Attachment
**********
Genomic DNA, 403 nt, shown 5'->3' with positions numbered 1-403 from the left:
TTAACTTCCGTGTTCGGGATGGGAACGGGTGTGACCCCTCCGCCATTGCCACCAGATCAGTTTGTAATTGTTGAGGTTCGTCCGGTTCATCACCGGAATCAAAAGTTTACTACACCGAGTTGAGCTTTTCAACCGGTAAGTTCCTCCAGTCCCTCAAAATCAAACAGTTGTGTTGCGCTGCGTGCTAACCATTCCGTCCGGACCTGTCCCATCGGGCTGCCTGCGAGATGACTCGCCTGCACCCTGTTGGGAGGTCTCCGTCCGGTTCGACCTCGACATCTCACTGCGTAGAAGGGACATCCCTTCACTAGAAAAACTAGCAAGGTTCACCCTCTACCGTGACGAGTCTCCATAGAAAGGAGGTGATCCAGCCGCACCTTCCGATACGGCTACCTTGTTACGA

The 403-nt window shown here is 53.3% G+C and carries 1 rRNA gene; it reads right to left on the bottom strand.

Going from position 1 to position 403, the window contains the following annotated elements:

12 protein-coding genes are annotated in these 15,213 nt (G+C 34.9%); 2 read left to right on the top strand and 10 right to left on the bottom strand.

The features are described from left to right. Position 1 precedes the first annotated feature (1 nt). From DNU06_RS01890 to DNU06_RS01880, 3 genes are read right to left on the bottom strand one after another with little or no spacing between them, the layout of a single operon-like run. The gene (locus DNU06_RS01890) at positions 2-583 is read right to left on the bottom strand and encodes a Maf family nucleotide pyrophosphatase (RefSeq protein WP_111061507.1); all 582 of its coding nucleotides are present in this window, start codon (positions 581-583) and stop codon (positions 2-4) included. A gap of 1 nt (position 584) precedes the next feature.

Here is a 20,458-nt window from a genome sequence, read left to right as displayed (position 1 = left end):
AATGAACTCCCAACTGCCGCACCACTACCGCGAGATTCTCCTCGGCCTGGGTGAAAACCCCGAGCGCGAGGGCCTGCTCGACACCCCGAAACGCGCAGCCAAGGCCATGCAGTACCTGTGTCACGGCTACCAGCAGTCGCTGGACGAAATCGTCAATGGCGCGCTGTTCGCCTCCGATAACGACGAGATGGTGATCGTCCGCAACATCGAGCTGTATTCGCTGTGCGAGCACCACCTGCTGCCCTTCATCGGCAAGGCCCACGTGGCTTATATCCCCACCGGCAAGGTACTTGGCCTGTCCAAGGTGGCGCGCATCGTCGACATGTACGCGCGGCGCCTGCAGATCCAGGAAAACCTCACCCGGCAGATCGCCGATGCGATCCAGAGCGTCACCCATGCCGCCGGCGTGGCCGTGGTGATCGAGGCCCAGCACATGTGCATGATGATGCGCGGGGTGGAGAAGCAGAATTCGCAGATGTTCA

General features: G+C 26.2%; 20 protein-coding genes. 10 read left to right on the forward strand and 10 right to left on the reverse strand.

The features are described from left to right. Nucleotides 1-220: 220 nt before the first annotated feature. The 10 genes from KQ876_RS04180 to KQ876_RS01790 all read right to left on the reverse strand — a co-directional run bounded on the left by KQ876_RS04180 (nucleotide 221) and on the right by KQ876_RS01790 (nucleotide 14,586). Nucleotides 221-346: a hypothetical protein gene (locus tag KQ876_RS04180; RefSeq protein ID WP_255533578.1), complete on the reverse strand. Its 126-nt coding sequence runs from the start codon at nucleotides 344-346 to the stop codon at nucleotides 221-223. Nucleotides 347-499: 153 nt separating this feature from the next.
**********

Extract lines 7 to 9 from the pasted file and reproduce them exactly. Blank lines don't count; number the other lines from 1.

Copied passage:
Here is a 20,458-nt window from a genome sequence, read left to right as displayed (position 1 = left end):
AATGAACTCCCAACTGCCGCACCACTACCGCGAGATTCTCCTCGGCCTGGGTGAAAACCCCGAGCGCGAGGGCCTGCTCGACACCCCGAAACGCGCAGCCAAGGCCATGCAGTACCTGTGTCACGGCTACCAGCAGTCGCTGGACGAAATCGTCAATGGCGCGCTGTTCGCCTCCGATAACGACGAGATGGTGATCGTCCGCAACATCGAGCTGTATTCGCTGTGCGAGCACCACCTGCTGCCCTTCATCGGCAAGGCCCACGTGGCTTATATCCCCACCGGCAAGGTACTTGGCCTGTCCAAGGTGGCGCGCATCGTCGACATGTACGCGCGGCGCCTGCAGATCCAGGAAAACCTCACCCGGCAGATCGCCGATGCGATCCAGAGCGTCACCCATGCCGCCGGCGTGGCCGTGGTGATCGAGGCCCAGCACATGTGCATGATGATGCGCGGGGTGGAGAAGCAGAATTCGCAGATGTTCA

General features: G+C 26.2%; 20 protein-coding genes. 10 read left to right on the forward strand and 10 right to left on the reverse strand.